And this government is tackling a deficit it ran up through tax cuts and spending on jails and fighter jets, by firing hundreds of scientists, meteorologists and weather experts working for the Environment Department.

In a time when the weather is goofy and the environment is under siege from human industrial activity, the need for monitoring and studying these things cannot be overstated.

Unless you’re one of those people who simply believes it’s beyond man’s control.

If you’re a politician with such faith, the troubling information scientists uncover is a bother.

It makes people nervous. And it makes them more likely to demand action, like regulations and standards that limit industrial development and economic progress.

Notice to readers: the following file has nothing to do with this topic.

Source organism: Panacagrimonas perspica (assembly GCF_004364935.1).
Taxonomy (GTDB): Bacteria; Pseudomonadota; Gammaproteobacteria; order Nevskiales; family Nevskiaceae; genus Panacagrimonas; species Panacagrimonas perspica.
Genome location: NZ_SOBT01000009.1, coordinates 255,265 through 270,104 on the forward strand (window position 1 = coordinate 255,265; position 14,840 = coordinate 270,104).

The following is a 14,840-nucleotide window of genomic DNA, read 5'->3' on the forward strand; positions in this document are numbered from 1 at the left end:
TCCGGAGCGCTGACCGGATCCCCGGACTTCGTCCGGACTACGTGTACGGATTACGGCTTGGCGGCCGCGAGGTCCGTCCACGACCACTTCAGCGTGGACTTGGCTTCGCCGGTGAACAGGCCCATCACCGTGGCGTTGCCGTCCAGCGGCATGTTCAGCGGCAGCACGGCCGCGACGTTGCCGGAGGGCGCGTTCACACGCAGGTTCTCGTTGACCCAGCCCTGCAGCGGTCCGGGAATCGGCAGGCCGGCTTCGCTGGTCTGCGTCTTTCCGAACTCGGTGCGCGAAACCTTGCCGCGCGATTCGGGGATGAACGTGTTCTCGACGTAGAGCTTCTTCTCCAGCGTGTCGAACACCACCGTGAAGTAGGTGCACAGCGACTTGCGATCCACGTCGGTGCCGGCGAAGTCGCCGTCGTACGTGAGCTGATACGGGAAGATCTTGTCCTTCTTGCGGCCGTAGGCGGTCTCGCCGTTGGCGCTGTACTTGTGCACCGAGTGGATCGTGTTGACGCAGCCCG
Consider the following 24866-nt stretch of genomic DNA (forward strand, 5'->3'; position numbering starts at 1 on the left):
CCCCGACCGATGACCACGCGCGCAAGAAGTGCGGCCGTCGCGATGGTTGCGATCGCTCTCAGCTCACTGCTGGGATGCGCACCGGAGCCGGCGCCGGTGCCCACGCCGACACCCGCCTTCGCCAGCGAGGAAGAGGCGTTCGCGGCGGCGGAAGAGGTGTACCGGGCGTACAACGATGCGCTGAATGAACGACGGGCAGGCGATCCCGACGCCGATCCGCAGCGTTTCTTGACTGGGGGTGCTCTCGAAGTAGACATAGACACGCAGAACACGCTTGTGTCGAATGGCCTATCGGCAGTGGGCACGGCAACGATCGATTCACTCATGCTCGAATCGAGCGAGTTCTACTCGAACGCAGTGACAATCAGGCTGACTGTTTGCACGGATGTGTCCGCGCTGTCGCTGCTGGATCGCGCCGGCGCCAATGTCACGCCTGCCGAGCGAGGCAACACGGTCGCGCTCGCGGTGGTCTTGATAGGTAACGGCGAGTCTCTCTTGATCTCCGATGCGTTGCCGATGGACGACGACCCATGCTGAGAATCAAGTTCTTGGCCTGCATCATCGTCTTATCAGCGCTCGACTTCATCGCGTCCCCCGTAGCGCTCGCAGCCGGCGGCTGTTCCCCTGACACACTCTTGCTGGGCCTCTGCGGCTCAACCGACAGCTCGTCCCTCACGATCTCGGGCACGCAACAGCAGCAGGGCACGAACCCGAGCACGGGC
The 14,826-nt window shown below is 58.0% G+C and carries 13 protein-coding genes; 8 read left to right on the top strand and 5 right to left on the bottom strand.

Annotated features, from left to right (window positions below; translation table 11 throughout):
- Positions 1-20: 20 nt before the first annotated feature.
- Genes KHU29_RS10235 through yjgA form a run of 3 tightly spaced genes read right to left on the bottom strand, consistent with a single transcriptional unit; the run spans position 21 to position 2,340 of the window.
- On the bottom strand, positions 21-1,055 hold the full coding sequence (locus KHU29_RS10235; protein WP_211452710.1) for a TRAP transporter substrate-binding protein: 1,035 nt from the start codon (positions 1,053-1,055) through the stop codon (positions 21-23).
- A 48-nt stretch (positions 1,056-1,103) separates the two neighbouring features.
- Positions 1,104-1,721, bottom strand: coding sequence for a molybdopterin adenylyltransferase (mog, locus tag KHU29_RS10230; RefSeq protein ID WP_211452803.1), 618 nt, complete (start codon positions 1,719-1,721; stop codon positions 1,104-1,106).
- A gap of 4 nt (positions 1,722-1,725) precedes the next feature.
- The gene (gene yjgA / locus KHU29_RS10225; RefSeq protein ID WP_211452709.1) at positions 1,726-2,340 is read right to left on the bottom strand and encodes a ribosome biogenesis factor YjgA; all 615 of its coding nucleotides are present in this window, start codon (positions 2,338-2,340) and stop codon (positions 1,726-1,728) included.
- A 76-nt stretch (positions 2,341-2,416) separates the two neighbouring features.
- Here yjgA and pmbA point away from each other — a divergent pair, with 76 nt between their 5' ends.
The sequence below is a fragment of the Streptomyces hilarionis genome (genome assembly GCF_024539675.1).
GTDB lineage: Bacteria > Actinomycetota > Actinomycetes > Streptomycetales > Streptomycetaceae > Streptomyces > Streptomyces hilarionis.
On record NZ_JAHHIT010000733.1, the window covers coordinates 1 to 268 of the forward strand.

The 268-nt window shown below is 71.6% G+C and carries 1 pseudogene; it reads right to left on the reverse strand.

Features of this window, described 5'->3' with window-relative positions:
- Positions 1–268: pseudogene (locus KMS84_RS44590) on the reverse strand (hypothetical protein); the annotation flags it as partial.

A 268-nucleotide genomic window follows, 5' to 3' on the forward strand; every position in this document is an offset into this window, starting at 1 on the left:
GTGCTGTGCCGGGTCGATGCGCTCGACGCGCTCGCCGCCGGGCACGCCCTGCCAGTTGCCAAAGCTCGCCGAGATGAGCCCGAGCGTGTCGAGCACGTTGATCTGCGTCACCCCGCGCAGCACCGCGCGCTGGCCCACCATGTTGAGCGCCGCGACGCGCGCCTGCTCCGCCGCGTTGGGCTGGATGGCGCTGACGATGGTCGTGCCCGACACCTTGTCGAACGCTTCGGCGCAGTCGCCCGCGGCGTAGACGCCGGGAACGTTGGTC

Which is why a government might find it easy, when it’s looking to pay for prisons, weapons, tighter security and lower taxes, to cut scientists and monitoring agencies.

And why it might slap an unprecedented and wide-ranging gag order on the remaining federal scientists, ordering them to suppress studies that suggest, for example, that a warmer climate is killing Pacific salmon outright and creating ideal conditions for a virus that kills even more of them.

Better that citizens not know that, even if they’re the ones footing the bill to collect the information.

There are many issues at play in the Canadian government these days, but one of the biggest appears to be a battle between blind faith and systemic study.

Good information can make people demand action on things that those with faith believe is of little concern.

Like a sick planet.